Terry McAteer: Time for less talk, bold action from Catholic Church | TheUnion.com

Terry McAteer: Time for less talk, bold action from Catholic Church

Terry McAteer
Columnist

The continuing revelations of priest sexual abuse have troubled us all but each new story creates wounds that never completely heal amongst the survivors of that abuse … including me.

My case of abuse by Fr. Peter Keegan in 1967 is well documented throughout the media and online, including this paper's coverage. I am, though, not the subject of this column — the Catholic Church is.

This is not some rant piece but a means to bring some honest conversation to a troubling past two decades.

Let's face it, our faith, as a society, is completely shocked and angry at the Catholic Church's inability to face its sins and properly deal with survivors and their abusers. While I have reconciled my internal peace over this past decade, with forgiveness of my abuser and those specific individuals in the Church hierarchy who covered-up the crimes, scores of other abused youth and adults are living in a life of pain and shame while abusers are just sent out to pasture.

This is the Church’s #MeToo moment. The time for change of culture amongst the Catholic Church is now.

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This is the Church's #MeToo moment. The time for change of culture amongst the Catholic Church is now. Without it, the Church will cease to be relevant, will cease to provide a moral compass and will cease to be a sanctuary for comfort and faith in this world; something our world needs now.

As Fr. Joshua Whitfield writes, "What we need is a new culture in the church and a remedial course in virtues. As Catholics, we must be daring enough to change, brave enough to demand it, to call into question all but the essentials of our faith and morals. We clergy must get over ourselves to criticism and questions from our faithful, fearless laity, and honest journalists."

The Catholic Church has been a two century-long institution that has been adverse to change. Today though, in this information age, where we have seen the scandals in Latin America, Europe and our own country, the Church has marginalized itself due to its inability to react. Our outrage continues to mount because of the Church's inability to be transparent and reform. The scores of abuse cases which continue to be unearthed fester on our faith and trust in the institution.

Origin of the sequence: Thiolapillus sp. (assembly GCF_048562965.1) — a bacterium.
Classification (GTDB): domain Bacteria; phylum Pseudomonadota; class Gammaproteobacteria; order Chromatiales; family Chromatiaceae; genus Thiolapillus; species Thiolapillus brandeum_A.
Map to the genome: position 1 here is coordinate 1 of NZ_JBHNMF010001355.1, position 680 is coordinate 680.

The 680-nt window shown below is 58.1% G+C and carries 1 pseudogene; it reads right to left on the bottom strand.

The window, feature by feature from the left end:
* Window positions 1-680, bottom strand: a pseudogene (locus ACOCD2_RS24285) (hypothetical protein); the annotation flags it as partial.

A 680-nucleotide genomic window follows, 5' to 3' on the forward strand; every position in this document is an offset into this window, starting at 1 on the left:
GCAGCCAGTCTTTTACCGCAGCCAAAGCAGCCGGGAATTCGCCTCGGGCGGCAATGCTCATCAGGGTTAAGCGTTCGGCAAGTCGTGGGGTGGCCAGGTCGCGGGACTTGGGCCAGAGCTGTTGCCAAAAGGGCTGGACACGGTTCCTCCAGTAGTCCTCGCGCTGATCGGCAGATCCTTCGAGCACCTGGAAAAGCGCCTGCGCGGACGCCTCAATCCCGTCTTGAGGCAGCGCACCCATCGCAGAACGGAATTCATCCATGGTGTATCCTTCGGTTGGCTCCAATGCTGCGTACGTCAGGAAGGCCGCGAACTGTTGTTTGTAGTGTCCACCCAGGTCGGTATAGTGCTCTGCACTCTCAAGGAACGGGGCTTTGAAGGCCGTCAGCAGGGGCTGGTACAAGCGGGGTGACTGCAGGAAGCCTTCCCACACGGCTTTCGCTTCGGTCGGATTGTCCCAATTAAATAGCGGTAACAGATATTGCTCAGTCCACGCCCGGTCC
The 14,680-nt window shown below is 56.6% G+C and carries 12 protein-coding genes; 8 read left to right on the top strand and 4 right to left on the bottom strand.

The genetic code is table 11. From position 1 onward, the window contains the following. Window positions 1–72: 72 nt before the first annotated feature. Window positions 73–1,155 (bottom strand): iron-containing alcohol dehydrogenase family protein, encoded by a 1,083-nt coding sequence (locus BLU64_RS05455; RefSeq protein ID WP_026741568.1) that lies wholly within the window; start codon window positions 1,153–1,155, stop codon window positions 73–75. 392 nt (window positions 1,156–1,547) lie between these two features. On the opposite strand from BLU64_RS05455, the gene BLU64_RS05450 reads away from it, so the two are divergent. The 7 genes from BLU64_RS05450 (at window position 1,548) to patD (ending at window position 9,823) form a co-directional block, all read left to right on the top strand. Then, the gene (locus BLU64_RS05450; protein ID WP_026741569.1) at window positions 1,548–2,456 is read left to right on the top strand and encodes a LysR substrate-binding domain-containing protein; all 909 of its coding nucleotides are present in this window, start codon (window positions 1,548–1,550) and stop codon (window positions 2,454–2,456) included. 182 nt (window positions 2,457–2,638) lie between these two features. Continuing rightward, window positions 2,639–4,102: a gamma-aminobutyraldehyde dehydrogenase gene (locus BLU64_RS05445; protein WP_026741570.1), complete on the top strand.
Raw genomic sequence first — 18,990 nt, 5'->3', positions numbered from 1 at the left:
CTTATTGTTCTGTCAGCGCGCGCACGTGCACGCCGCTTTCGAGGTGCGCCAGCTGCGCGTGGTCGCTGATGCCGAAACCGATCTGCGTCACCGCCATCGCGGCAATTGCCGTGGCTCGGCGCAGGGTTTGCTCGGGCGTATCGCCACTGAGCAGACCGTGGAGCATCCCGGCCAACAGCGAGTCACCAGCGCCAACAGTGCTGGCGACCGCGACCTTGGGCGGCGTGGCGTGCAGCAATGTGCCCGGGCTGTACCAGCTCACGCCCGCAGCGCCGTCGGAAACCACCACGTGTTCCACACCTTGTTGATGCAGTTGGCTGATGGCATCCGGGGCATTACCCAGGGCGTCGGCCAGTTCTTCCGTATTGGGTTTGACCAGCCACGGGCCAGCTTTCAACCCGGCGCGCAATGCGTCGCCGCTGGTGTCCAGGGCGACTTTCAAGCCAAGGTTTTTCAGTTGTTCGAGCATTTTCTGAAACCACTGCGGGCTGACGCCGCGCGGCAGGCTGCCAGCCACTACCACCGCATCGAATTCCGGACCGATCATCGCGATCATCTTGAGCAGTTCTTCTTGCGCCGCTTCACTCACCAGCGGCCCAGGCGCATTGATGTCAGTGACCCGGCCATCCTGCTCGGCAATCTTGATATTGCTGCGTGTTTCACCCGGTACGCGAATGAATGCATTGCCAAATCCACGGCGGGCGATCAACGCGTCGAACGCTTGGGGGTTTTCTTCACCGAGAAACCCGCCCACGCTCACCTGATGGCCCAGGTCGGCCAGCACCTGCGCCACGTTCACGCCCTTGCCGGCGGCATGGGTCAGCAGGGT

There is no question that Pope Francis is currently on the hot seat. He is a Jesuit priest by training. I know the Jesuits quite well. I went to a Jesuit high school and a Jesuit college. I taught in a Jesuit school and my wife, Liz, and I were married by a Jesuit priest. They are good people who have broad visions and are risk takers. The Pope has his largest task before him with this continuing scandal; he needs to take immediate and decisive actions.

First off, the Church needs to be transparent. The Church should have been way ahead of the Pennsylvania Grand Jury Report, come clean on the scandals and cleaned-up their mess years ago; this continuing two decade-long trickle of abuse reports has now created an even larger crisis. The Church establishment cannot continue to hide behind their frocks, close ranks and invoke a code of silence — those days are over.

Secondly, the Church faithful need to speak up. It is not sacrilegious to question your Church. It is not unfaithful to call for accountability. The Church is fallible! The conversation needs to begin in earnest amongst parishioners and priests. Most priests are wonderful people who are devoted to improving the lives of their parishioners. They, too, are devastated by the news of the abuse within their ranks and have watched the erosion of trust occur towards them. That's why this conversation cannot be just from the pulpit but also from the parishioners and the greater Catholic community which has left the Church.

Finally, the Church has been in a huge crisis in finding men with "a calling" to join the seminary. This two decade-long abuse crisis has made those recruitment efforts more difficult. Parishes throughout the country are having trouble staffing their churches and look to foreign born priests to fill many positions. It is time for the Church to allow priests to marry and for currently married couples to assume priestly duties. This bold act would help solve much of the future abuse issues and replenish the ranks of the Church with people who want to give back to the faithful.

As for abuse survivors, the statute of limitation laws which shielded many priests (like Fr. Keegan) from prosecution have been extended by legislatures throughout the country upward from seven years. These changes will allow any abused youth to come forward when they reach adulthood and can comprehend the crime and the need for prosecution.

Furthermore, many dioceses throughout the country have made significant progress to assisting abused youth. The once tight-lipped San Francisco Archdiocese has made transformational changes and has become a model for others through offering counseling and support services through their dedicated staff in the Office of Child and Youth Protection.

Many of the Church reforms that have happened over these past two decades have been at the local level but now the eyes of the world and especially among the Catholic faithful are centered on the Vatican.

It is time for less talk, less apologies and more bold actions to create a cultural change for the Catholic Church that provides comfort and compassion for all. This is my prayer.

Terry McAteer, who lives in Grass Valley, is a member of The Union Editorial Board. His views are his own and do not represent the views of The Union or its editorial board members. Contact him at EditBoard@TheUnion.com